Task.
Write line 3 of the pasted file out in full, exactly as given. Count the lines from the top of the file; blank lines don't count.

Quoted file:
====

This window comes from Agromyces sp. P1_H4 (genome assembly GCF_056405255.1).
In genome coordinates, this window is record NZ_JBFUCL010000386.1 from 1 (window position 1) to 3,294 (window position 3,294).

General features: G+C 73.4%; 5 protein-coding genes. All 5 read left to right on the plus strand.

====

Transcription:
General features: G+C 73.4%; 5 protein-coding genes. All 5 read left to right on the plus strand.